Don’t Tell Me. I’ll Find out for Myself!

Throughout history coded messages have been used to transfer information. While keeping the enemy in the dark, even when they were able to intercept the correspondence, plans and other intelligence could be shared without fear of vital information falling into the wrong hands.

The ancient Romans would shave the carrier’s head, tattoo the message on the scalp, and when the hair grew back send him on his way. It kinda hurts to think about this method simply because there’s a fine line between genius and…well…not the sharpest sword in the scabbard, although to be fair I’m sure it had its place.

Skipping ahead several thousand years to World War l, we see the use of “Code Talkers.” A company of Choctaw Indians would verbally transmit messages in their native tongue confusing the enemy and giving way to their World War ll counter parts, the Navajo. With their unwritten and intricate language, they were more widely used and their encoded communications were never broken. The Comanche‘s unwritten language was also used in this manner.

World War ll also saw the enigma machine come into play. This device resembled a typewriter on steroids. The machine was developed in the nineteen twenties to guard corporate secrets and became the Nazi choice to send coded messages. It was both electrical and mechanical in operation and nearly impossible to decode. The Nazi’s were enacting heavy tolls on allied supply ships with U-boat strikes using the enigma to voice enemy positions and arrange convoys to attack them.

The British countered with an ingenuous machine nick named “the Bomb.”  It was constructed with miles of wire and over ninety thousand intricate moving parts. Now here’s where I applaud the very face of arrogance. The Nazi’s thought their code was unbreakable and had no idea that the British were decoding their messages to the tune of three thousand a day. This shortened the war by two years. Now that’s what I call, “Da Bomb!”

I know it’s a stretch but at least it’s in the same vein. Have you ever read a book that seemed to be written in code? You know, a glut of big intelligent sounding words thrown together that creates a weak story line and made little sense. I’ve had the dubious honor of writing such stories and didn’t realized it until I sat back and tried to read what I had written. I know for a fact that books like this have been published. Oh well, with eight hundred new titles coming out each day you have to expect a dud or two.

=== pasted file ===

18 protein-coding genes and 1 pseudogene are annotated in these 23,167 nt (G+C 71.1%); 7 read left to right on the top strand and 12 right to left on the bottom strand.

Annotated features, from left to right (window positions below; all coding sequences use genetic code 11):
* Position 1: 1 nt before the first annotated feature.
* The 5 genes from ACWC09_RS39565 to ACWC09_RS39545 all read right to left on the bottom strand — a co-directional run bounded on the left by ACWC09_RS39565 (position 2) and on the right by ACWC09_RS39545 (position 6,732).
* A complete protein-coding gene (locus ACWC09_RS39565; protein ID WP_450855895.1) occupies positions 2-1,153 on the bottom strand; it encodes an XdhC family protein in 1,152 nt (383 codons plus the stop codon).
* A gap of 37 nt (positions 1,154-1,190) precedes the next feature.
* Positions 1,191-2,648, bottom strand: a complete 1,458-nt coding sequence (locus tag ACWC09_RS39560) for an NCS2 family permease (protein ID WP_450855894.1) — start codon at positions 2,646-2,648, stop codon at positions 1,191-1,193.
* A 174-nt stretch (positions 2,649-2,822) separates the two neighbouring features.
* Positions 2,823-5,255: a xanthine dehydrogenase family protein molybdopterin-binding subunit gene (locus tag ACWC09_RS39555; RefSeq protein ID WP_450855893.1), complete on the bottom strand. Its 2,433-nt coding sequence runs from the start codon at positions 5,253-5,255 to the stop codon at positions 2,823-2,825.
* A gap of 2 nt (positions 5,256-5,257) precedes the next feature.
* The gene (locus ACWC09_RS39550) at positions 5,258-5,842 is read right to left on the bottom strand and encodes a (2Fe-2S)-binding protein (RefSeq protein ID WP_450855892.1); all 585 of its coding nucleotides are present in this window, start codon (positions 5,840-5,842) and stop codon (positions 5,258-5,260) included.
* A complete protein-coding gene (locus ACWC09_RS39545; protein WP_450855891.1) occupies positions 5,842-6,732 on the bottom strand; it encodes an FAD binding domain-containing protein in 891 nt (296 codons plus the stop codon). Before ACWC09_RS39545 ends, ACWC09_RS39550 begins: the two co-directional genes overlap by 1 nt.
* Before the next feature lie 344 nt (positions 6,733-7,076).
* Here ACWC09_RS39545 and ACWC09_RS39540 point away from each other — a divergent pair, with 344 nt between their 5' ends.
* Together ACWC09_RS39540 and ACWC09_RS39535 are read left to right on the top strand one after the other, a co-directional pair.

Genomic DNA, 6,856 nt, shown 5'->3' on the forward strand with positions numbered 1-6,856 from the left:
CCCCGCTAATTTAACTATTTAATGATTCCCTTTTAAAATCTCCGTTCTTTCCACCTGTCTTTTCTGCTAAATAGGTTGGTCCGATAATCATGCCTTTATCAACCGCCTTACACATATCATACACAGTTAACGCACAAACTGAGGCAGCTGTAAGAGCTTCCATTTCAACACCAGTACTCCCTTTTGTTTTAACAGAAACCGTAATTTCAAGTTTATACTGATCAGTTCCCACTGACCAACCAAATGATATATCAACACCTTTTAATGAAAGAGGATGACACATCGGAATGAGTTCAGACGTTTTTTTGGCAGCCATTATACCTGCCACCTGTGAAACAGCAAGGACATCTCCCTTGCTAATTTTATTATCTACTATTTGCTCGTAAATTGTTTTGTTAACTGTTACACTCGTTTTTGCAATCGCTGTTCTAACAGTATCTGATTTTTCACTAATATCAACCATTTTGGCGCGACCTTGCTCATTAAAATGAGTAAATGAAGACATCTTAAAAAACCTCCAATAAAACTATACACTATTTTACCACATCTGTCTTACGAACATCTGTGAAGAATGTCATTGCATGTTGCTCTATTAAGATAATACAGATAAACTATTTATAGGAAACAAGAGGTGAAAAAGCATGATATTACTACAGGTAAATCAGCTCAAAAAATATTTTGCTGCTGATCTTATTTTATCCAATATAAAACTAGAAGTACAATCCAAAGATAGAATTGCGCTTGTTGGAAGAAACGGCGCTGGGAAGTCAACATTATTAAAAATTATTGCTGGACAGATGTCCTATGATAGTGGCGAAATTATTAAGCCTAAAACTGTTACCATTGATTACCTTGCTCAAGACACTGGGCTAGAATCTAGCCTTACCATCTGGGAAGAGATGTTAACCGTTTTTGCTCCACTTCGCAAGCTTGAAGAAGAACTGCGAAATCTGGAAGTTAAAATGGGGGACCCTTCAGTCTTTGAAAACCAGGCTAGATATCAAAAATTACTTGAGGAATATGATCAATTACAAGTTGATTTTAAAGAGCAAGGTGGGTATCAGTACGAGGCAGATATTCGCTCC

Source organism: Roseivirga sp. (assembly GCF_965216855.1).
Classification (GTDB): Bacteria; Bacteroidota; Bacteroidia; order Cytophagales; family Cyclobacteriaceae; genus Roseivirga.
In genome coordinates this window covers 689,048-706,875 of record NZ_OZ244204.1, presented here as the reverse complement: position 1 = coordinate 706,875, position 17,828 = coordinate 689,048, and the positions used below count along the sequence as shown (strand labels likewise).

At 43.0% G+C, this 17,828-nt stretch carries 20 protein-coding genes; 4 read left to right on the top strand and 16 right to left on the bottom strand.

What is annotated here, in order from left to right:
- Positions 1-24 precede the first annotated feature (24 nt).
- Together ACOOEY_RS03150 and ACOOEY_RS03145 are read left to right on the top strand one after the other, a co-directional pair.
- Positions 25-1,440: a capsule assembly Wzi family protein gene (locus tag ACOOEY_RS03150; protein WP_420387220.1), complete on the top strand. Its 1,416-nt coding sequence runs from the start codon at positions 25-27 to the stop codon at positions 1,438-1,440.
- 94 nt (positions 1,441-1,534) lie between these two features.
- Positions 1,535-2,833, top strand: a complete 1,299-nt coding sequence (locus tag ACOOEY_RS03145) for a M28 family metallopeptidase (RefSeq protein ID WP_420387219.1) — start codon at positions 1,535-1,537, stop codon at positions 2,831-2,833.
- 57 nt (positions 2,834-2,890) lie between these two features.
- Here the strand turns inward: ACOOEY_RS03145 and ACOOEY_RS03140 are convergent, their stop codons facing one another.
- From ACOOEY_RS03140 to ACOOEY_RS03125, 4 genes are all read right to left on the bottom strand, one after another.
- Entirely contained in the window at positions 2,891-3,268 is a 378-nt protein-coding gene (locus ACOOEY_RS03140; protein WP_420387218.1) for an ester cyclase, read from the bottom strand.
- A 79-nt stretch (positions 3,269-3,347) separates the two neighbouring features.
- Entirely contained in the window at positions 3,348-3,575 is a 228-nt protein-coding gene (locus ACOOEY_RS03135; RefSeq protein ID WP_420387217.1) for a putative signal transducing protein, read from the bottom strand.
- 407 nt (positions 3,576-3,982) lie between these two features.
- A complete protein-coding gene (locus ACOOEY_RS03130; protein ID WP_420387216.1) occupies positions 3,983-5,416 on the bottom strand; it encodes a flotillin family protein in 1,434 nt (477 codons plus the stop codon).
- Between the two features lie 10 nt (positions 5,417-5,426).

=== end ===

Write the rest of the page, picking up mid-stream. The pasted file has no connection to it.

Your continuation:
To wrap up this post, the thing that really chaps my butt is the fact that I do my Christmas shopping early and now, since the Mayans, six thousand years ago, let us know that on December 21, 2012, “the jig is up,” I’m feeling a bit despondent. I realize it’s not really a code but a brilliant prediction written into a brilliant calendar by an obviously brilliant prediction-making calendar-writing guy.

Ya know, the more I think about it, maybe we could make this a reverse leap, leap, leap, leap, leap year. That way Christmas would come five days earlier…I don’t know…could work.

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1 Comment

Filed under On writing

One response to “Don’t Tell Me. I’ll Find out for Myself!

  1. Ix-nay on the iving-gay way-ay of the ode-kay! OK?

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